Europe needs more than quotas to save its fish

`Ministers are not venal. They see their job as representing fishermen against the rest'
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The Independent Culture
MOST FISHERIES ministers are not very interested in fish. They are really fishermen's ministers and their job is not to conserve the stock but to ensure that their national fishermen get the maximum catch with the minimum of regulation. This is true all over the world but it is particularly true in the European Union where the national ministers are determined to get a tonne or two over their neighbour.

It is a very serious battle. When once I managed to convince the Council of Ministers not to extend the Danish permission for the industrial fishing for pout, it was taken as a national reverse for Denmark and the Minister - an excellent man called Grove - lost his job. Fishermen are hunters and fisheries ministers are there to deliver the quarry.

So the idea that the Council of Fisheries Ministers in the European Union is a body devoted to conservation is manifest nonsense. Just look at their equivalent across the Atlantic in Canada. There they had the most regulated fishery in the world. The Grand Banks were known as the one of the richest fishing grounds that existed. At school, I remember learning that this was the place where the harvest of sea was at its most abundant. Sadly, despite the regulation and the control, the bureaucrats listened to the fishermen's anecdotal evidence instead of the scientific advice and disaster ensued. You don't have to ban fishing on the Grand Banks today - there are no fish to be had. Arguably the world's richest fishing ground has been fished out and the fishermen did not recognise it until too late.

It is no different elsewhere. All over the world, from the South Atlantic to the South China Seas, and from Mauretania to Macau, fishing is depleting the stocks and ministers are the last to do anything about it. It is not that they are venal, it is simply because they see their job as representing the home fishermen against the claims of the rest. Nor is the situation surprising. Radar developments mean that fishing boats can tell where the fish are. Satellite positioning can tell you where you are, so, between the two, the fish don't have a chance. The old relationship between pursuer and pursued has changed utterly. Today the fish hasn't a prayer.

So conservation is crucial and yet that too is difficult. Fish don't wear convenient national costume. They swim where they will and they don't bear a flag on their fins. That's why, inevitably, fish management needs to be an international matter. Yet there are still those who long to repatriate the Common Fisheries Policy. That makes no sense. There is no way to handle fisheries nationally because the majority of the areas in which we operate are shared - and shared on the basis of rights fixed long before the EU was born.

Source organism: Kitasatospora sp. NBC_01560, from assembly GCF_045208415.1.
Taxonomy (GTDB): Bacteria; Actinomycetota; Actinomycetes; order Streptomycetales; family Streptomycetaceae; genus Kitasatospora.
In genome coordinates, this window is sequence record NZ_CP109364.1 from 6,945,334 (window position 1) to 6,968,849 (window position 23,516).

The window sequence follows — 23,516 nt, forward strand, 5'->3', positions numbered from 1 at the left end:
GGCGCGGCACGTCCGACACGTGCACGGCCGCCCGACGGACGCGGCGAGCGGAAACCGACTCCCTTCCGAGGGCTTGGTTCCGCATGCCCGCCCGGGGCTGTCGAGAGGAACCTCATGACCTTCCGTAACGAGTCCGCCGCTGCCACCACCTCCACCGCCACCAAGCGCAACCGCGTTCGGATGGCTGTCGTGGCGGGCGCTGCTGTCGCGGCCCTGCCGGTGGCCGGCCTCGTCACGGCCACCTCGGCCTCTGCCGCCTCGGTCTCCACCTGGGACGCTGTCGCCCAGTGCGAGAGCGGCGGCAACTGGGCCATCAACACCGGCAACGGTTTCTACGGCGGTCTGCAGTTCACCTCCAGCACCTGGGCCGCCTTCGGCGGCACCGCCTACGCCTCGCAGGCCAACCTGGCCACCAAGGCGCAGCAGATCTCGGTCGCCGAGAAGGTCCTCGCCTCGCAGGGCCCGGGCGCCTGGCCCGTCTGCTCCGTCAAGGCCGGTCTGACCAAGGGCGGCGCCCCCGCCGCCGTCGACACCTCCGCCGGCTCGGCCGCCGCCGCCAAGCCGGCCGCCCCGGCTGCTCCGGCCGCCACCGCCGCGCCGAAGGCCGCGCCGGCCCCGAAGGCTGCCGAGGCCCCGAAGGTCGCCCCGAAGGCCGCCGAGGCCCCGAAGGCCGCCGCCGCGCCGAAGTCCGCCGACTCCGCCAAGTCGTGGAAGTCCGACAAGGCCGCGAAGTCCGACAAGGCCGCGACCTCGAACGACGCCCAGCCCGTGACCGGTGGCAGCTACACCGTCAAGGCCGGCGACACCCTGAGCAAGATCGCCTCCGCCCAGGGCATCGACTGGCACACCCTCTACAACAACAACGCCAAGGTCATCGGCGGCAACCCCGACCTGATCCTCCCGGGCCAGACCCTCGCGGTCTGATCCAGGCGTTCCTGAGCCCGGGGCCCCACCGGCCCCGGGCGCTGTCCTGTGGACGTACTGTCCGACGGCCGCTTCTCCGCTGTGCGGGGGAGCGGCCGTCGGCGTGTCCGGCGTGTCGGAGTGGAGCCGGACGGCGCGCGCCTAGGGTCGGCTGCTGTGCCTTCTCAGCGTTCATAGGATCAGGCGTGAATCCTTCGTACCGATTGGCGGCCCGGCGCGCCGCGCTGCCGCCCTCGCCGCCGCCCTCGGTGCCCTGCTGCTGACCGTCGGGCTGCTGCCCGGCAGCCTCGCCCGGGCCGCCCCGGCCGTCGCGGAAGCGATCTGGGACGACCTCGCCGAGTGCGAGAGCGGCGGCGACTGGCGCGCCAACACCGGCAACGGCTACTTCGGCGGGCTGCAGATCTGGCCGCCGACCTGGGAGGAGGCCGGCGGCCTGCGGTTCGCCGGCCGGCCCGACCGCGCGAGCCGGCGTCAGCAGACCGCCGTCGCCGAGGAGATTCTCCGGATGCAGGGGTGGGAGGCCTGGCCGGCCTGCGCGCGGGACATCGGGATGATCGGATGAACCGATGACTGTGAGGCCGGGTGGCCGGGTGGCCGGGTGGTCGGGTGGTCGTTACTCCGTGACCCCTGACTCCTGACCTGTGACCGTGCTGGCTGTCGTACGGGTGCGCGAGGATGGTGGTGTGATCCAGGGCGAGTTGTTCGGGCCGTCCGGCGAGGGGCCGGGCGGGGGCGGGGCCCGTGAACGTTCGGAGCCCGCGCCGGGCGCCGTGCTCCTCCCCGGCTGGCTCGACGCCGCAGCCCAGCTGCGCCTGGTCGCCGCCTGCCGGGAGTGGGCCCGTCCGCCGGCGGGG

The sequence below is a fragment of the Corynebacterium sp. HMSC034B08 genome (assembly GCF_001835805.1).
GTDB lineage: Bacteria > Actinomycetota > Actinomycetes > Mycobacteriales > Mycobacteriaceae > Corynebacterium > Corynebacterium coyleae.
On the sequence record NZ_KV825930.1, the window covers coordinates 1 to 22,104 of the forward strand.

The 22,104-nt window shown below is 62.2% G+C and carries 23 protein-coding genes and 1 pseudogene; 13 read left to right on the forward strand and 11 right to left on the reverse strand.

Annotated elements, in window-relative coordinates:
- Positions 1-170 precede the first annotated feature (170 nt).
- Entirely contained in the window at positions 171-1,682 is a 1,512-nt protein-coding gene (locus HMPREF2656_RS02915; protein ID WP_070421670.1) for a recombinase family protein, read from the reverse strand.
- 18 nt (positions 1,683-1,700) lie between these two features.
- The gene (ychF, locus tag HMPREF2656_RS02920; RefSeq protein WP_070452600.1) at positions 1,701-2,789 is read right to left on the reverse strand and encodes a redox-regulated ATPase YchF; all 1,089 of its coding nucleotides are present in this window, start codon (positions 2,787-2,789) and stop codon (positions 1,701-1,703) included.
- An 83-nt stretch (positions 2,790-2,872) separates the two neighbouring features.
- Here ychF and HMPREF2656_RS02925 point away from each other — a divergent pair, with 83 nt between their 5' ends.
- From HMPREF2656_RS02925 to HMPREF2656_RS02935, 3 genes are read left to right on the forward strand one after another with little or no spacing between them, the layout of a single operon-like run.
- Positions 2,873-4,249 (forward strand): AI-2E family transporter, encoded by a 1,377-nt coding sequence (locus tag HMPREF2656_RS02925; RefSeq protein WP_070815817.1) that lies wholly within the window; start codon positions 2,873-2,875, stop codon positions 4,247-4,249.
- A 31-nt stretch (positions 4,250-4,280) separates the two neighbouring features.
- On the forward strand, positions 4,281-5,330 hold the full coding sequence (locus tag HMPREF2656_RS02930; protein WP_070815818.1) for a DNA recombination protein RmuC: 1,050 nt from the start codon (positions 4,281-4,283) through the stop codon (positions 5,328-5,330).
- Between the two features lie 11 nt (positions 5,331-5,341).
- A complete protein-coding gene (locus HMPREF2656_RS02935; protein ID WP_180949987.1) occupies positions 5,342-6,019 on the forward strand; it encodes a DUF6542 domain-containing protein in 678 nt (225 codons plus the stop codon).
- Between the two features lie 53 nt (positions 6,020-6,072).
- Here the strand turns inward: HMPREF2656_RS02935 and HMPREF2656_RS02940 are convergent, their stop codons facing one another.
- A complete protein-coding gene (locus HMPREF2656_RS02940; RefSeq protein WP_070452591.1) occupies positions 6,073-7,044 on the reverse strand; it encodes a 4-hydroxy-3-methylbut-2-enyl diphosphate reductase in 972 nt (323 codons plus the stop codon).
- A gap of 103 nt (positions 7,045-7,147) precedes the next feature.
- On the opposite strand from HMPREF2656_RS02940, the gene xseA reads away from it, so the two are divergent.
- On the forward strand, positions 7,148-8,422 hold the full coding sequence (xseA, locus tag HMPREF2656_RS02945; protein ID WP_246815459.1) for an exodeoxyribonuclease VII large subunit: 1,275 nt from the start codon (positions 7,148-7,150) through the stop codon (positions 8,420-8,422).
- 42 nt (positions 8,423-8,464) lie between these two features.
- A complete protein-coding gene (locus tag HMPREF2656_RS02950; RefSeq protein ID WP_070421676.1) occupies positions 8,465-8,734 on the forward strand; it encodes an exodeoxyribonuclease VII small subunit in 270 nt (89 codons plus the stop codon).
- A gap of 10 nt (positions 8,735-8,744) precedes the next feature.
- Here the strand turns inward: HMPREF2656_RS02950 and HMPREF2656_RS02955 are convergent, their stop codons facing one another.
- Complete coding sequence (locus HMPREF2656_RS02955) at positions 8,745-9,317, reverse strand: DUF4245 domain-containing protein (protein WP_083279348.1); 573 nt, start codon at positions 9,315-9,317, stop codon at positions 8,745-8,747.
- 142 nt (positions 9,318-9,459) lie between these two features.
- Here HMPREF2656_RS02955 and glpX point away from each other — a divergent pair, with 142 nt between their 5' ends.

So, with all these vested interests in play, it is not surprising that the EU performance record is pretty poor. Time after time ministers have traded non-existent fish in order to claim the settlement a success. There is no effective conservation policy either for our own fish or for the fish caught off the coast of Africa. There the EU signs up contracts with national governments but it rarely even gives lip service to policing conservation measures. Ministers are so thrilled to get even more Spanish boats out of the North Sea, that little attention is paid to the environmental consequences of the deal that is done. Fewer Spanish means less hassle for the rest of us so let's not be too particular about the claims of sustainable development.

That means that it is a thrill to discover that at last the ministers are taking the situation seriously with the deep quota cuts that will begin to address the real problem. Sixty-nine per cent cut in cod quota in the Irish Sea, 39 per cent in the North Sea, a third off the west of Scotland. Whiting, saithe, and haddock are cut by similar proportions.

Of course it is actually not enough. The scientific evidence demands more and the EU Commission suggested cuts of nearly 90 per cent. Ministers may have drawn back from that, but at least they have proposed something that has some hope of meeting the desperate position to which the stocks have deteriorated. There was a time when boats found it difficult to leave harbours, so thick were the shoals, now it is hard to find any fish.

Yet, now that the gravity of the situation has been understood, ministers ought to review the way the CFP works. There's nothing wrong with it being a Common policy. There is no way you can organise matters except on a European basis and any other proposal is just not a practical proposition. What is wrong is the policy. Quotas, as at present constituted, don't work. It is not that they are unfair. Britain does rather well out of them. It is that they encourage the practice of discarding small fish in favour of the more saleable large specimens. Almost every fish that is thrown from the net dies.

What we need is something much more effective. There are technical changes to net mesh sizes, horsepower regulations, boat lengths and the like but, in the end, the only solution is tough quotas, satellite controlled bans on discards, and a regime that limits the number of boats that can fish, and the number of days they can go out. That sounds draconian but it would work. If we don't do something along these lines, there will be no fish for the sons of today's fishermen to catch.

If that were to happen, the Fishermen's ministers of today would have a lot of explaining to do to the next generation for whom there will be no livelihood.

The author was Minister for Agriculture, Fisheries and Food from 1989-93